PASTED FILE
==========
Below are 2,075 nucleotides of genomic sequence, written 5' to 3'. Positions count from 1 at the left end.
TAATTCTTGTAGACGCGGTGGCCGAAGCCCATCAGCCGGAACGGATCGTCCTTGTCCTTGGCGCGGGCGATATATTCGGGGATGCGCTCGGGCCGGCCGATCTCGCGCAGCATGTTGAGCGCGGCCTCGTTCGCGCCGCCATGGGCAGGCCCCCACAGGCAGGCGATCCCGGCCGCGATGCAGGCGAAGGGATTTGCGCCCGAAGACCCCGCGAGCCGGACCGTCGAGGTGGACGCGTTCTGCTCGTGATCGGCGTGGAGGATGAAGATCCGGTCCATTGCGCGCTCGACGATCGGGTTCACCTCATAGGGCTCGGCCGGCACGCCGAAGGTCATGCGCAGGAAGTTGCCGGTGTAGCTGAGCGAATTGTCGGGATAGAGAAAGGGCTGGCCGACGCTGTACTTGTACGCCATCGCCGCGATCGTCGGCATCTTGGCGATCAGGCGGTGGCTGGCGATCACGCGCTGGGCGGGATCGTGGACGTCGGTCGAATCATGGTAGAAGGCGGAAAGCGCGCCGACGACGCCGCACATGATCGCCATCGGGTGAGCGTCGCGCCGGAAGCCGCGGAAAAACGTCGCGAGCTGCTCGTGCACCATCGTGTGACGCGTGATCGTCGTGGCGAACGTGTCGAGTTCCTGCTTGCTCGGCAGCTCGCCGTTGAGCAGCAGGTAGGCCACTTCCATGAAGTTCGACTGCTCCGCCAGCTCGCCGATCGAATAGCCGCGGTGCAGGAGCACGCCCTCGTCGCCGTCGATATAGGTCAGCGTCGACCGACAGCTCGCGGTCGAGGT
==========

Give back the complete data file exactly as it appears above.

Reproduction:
Below are 2,075 nucleotides of genomic sequence, written 5' to 3'. Positions count from 1 at the left end.
TAATTCTTGTAGACGCGGTGGCCGAAGCCCATCAGCCGGAACGGATCGTCCTTGTCCTTGGCGCGGGCGATATATTCGGGGATGCGCTCGGGCCGGCCGATCTCGCGCAGCATGTTGAGCGCGGCCTCGTTCGCGCCGCCATGGGCAGGCCCCCACAGGCAGGCGATCCCGGCCGCGATGCAGGCGAAGGGATTTGCGCCCGAAGACCCCGCGAGCCGGACCGTCGAGGTGGACGCGTTCTGCTCGTGATCGGCGTGGAGGATGAAGATCCGGTCCATTGCGCGCTCGACGATCGGGTTCACCTCATAGGGCTCGGCCGGCACGCCGAAGGTCATGCGCAGGAAGTTGCCGGTGTAGCTGAGCGAATTGTCGGGATAGAGAAAGGGCTGGCCGACGCTGTACTTGTACGCCATCGCCGCGATCGTCGGCATCTTGGCGATCAGGCGGTGGCTGGCGATCACGCGCTGGGCGGGATCGTGGACGTCGGTCGAATCATGGTAGAAGGCGGAAAGCGCGCCGACGACGCCGCACATGATCGCCATCGGGTGAGCGTCGCGCCGGAAGCCGCGGAAAAACGTCGCGAGCTGCTCGTGCACCATCGTGTGACGCGTGATCGTCGTGGCGAACGTGTCGAGTTCCTGCTTGCTCGGCAGCTCGCCGTTGAGCAGCAGGTAGGCCACTTCCATGAAGTTCGACTGCTCCGCCAGCTCGCCGATCGAATAGCCGCGGTGCAGGAGCACGCCCTCGTCGCCGTCGATATAGGTCAGCGTCGACCGACAGCTCGCGGTCGAGGT